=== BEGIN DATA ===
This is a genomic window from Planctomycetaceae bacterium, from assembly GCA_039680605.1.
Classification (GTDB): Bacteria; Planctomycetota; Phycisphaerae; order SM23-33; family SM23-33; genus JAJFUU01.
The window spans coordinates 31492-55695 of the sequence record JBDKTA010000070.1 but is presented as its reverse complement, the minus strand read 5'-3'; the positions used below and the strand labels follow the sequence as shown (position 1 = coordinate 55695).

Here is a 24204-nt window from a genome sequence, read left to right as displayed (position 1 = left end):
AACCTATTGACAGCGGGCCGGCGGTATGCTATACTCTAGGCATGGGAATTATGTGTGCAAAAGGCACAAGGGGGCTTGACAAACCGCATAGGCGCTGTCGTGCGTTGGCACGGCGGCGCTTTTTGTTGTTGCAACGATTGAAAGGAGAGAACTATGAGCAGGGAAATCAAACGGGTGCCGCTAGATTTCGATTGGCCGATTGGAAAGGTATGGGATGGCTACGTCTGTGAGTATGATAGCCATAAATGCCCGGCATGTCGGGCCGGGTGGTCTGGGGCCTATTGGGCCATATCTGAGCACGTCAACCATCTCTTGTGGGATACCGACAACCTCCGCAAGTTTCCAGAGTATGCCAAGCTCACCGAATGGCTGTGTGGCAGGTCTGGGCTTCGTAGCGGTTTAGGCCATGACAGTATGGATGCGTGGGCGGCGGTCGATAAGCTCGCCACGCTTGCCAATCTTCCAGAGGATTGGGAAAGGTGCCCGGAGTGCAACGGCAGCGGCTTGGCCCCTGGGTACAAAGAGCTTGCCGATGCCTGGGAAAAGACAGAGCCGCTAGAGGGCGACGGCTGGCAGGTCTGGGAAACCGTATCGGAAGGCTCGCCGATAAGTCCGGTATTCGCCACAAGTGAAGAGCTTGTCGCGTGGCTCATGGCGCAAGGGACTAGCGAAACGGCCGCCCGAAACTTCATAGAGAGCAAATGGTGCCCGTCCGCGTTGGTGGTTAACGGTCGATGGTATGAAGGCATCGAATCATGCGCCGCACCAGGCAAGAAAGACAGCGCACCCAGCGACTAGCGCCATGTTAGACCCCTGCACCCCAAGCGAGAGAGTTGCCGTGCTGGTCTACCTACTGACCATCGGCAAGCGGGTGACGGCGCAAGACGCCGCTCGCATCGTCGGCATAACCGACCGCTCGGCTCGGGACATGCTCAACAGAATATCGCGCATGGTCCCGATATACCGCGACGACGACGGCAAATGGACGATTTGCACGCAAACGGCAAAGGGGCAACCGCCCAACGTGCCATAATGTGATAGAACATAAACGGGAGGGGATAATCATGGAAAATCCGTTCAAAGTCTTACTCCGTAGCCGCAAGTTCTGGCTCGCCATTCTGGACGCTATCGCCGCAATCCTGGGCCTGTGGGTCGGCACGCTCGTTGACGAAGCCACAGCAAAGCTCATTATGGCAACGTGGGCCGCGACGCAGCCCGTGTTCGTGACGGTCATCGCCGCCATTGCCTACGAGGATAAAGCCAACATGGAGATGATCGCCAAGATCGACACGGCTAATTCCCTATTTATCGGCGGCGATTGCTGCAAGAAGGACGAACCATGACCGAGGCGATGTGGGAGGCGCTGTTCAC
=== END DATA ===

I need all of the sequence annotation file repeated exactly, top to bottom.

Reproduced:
This is a genomic window from Planctomycetaceae bacterium, from assembly GCA_039680605.1.
Classification (GTDB): Bacteria; Planctomycetota; Phycisphaerae; order SM23-33; family SM23-33; genus JAJFUU01.
The window spans coordinates 31492-55695 of the sequence record JBDKTA010000070.1 but is presented as its reverse complement, the minus strand read 5'-3'; the positions used below and the strand labels follow the sequence as shown (position 1 = coordinate 55695).

Here is a 24204-nt window from a genome sequence, read left to right as displayed (position 1 = left end):
AACCTATTGACAGCGGGCCGGCGGTATGCTATACTCTAGGCATGGGAATTATGTGTGCAAAAGGCACAAGGGGGCTTGACAAACCGCATAGGCGCTGTCGTGCGTTGGCACGGCGGCGCTTTTTGTTGTTGCAACGATTGAAAGGAGAGAACTATGAGCAGGGAAATCAAACGGGTGCCGCTAGATTTCGATTGGCCGATTGGAAAGGTATGGGATGGCTACGTCTGTGAGTATGATAGCCATAAATGCCCGGCATGTCGGGCCGGGTGGTCTGGGGCCTATTGGGCCATATCTGAGCACGTCAACCATCTCTTGTGGGATACCGACAACCTCCGCAAGTTTCCAGAGTATGCCAAGCTCACCGAATGGCTGTGTGGCAGGTCTGGGCTTCGTAGCGGTTTAGGCCATGACAGTATGGATGCGTGGGCGGCGGTCGATAAGCTCGCCACGCTTGCCAATCTTCCAGAGGATTGGGAAAGGTGCCCGGAGTGCAACGGCAGCGGCTTGGCCCCTGGGTACAAAGAGCTTGCCGATGCCTGGGAAAAGACAGAGCCGCTAGAGGGCGACGGCTGGCAGGTCTGGGAAACCGTATCGGAAGGCTCGCCGATAAGTCCGGTATTCGCCACAAGTGAAGAGCTTGTCGCGTGGCTCATGGCGCAAGGGACTAGCGAAACGGCCGCCCGAAACTTCATAGAGAGCAAATGGTGCCCGTCCGCGTTGGTGGTTAACGGTCGATGGTATGAAGGCATCGAATCATGCGCCGCACCAGGCAAGAAAGACAGCGCACCCAGCGACTAGCGCCATGTTAGACCCCTGCACCCCAAGCGAGAGAGTTGCCGTGCTGGTCTACCTACTGACCATCGGCAAGCGGGTGACGGCGCAAGACGCCGCTCGCATCGTCGGCATAACCGACCGCTCGGCTCGGGACATGCTCAACAGAATATCGCGCATGGTCCCGATATACCGCGACGACGACGGCAAATGGACGATTTGCACGCAAACGGCAAAGGGGCAACCGCCCAACGTGCCATAATGTGATAGAACATAAACGGGAGGGGATAATCATGGAAAATCCGTTCAAAGTCTTACTCCGTAGCCGCAAGTTCTGGCTCGCCATTCTGGACGCTATCGCCGCAATCCTGGGCCTGTGGGTCGGCACGCTCGTTGACGAAGCCACAGCAAAGCTCATTATGGCAACGTGGGCCGCGACGCAGCCCGTGTTCGTGACGGTCATCGCCGCCATTGCCTACGAGGATAAAGCCAACATGGAGATGATCGCCAAGATCGACACGGCTAATTCCCTATTTATCGGCGGCGATTGCTGCAAGAAGGACGAACCATGACCGAGGCGATGTGGGAGGCGCTGTTCAC